In the spirit of Remembrance Sunday I have decided to start reading Vera Brittain’s masterpiece, A Testament of Youth, which was first published in 1933 but describes the tumultuous and devastating period of her life, and the nation’s, between 1900-1925. I have had this book sitting on my shelf for about five or six years – as part of my A Level English Literature studies we did a module on World War One Literature and I was so intrigued and fascinated by the literature that came out of this period that I bought a lot of extra-curricular reading that I have, since, not had the time to read.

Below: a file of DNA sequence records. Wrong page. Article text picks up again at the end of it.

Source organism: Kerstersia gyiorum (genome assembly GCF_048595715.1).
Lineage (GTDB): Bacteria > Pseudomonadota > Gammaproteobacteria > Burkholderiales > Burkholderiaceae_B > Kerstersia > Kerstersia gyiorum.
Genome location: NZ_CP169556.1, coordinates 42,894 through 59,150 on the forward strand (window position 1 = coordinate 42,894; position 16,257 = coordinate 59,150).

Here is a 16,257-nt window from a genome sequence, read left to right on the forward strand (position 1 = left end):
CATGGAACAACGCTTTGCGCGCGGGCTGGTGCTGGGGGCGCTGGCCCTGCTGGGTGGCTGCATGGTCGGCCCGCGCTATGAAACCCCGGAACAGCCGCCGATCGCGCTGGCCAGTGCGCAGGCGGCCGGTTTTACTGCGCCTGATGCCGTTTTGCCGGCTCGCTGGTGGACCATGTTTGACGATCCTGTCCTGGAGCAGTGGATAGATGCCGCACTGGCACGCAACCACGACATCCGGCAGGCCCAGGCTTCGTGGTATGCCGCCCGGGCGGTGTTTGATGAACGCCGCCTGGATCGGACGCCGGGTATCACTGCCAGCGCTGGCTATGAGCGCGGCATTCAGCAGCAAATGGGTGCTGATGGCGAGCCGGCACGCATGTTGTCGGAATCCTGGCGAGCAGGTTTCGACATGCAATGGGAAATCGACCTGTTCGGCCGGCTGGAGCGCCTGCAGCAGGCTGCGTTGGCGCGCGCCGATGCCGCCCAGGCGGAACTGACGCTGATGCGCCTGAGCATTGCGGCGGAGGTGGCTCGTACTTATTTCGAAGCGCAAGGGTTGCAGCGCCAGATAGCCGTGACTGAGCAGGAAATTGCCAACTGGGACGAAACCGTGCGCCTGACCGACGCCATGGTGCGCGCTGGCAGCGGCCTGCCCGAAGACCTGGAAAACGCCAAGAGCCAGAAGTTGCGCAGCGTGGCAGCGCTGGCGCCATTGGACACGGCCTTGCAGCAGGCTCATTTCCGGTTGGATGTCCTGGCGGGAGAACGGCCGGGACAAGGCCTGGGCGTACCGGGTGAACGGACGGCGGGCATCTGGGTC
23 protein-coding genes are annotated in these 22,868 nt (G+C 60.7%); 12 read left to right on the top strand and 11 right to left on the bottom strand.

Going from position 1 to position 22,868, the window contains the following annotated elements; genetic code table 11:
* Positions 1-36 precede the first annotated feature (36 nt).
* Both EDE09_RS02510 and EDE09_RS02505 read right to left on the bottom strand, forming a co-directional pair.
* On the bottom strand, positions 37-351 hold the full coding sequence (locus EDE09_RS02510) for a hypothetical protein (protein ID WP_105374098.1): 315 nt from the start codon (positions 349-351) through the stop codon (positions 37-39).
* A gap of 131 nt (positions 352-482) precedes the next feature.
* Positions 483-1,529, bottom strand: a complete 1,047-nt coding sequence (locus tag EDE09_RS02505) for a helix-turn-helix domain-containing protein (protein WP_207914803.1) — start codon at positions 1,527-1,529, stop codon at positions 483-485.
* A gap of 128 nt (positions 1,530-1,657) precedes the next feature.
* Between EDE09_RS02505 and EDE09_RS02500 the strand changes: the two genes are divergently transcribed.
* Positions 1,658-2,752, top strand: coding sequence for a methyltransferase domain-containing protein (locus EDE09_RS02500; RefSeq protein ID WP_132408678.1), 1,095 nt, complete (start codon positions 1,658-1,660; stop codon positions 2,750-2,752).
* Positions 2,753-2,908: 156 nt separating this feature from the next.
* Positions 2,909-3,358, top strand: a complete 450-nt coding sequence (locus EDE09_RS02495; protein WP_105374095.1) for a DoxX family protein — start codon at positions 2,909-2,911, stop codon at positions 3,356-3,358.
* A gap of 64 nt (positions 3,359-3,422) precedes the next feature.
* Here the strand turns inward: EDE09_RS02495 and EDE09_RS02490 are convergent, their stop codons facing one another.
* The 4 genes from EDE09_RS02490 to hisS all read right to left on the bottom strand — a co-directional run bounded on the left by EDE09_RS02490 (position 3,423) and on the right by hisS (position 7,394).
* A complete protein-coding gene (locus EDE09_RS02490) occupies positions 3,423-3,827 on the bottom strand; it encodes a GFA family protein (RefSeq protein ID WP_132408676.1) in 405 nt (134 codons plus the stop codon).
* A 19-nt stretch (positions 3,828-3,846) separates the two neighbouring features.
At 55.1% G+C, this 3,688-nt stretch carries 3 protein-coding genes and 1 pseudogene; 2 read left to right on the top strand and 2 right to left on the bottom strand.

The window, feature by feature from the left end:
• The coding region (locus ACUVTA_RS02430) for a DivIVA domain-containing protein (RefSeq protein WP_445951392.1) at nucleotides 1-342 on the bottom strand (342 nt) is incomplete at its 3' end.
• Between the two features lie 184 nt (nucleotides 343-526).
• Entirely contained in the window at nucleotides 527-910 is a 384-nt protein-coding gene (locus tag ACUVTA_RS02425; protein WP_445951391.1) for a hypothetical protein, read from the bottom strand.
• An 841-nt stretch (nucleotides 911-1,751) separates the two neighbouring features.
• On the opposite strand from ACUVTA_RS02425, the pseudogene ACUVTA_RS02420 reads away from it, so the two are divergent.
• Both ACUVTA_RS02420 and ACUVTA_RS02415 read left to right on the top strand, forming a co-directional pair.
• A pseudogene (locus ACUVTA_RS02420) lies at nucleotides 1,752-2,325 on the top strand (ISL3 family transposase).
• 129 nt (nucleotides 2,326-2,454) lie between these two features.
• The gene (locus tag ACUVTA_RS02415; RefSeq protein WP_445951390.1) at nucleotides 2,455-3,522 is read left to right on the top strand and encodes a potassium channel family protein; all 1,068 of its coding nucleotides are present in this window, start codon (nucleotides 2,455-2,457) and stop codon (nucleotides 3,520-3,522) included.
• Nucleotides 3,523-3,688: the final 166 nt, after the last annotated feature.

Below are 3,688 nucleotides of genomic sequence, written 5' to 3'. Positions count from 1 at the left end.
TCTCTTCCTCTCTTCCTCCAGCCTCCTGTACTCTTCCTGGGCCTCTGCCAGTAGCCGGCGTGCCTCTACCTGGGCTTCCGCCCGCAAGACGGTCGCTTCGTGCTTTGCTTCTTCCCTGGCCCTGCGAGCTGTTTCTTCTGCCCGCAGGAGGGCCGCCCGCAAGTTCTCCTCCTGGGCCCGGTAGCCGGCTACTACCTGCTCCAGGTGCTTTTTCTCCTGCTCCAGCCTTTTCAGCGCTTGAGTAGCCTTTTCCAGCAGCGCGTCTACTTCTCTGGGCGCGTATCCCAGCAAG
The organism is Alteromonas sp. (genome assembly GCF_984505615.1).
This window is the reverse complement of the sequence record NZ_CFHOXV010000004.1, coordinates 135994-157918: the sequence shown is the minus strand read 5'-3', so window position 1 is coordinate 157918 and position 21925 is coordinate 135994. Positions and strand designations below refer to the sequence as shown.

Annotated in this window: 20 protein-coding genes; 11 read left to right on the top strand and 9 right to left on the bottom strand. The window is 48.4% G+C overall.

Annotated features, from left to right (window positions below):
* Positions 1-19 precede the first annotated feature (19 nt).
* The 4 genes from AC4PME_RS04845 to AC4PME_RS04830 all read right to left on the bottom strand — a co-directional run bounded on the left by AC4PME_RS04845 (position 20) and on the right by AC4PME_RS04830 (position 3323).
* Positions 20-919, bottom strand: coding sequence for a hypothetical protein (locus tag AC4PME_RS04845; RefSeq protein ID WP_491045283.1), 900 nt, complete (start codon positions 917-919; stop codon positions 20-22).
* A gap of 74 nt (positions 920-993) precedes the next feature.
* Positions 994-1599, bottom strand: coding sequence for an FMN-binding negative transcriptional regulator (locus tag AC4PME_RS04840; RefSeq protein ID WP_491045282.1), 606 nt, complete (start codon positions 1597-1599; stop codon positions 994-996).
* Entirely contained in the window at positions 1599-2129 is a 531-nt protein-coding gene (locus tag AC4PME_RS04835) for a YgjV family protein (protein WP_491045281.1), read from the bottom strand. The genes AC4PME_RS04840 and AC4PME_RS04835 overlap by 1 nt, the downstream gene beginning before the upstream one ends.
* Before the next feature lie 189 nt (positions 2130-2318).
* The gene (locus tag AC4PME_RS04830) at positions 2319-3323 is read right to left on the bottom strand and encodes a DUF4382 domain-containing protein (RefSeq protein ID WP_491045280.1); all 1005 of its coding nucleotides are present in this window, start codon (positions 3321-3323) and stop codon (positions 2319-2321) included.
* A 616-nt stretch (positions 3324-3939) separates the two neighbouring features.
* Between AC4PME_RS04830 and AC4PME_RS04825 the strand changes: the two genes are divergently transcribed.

Now, as an act of remembrance, I feel it is only fitting to read a piece of literature that is described as the ‘locus classics of the myth of the lost generation’ (‘Introduction’ to A Testament of Youth, Mark Bostridge, pg. xvi). Not only does Brittain’s writing describe, in detail, the important role of women in the First World War, but it also remembers the loss of important male figures in her life, so the futility of their death’s would not be forgotten. It is incredible to think that next year will mark the 100th anniversary of the beginning of World War One when the sheer magnitude and the horrific scale of such a war is still so difficult for me to grasp and come to terms with.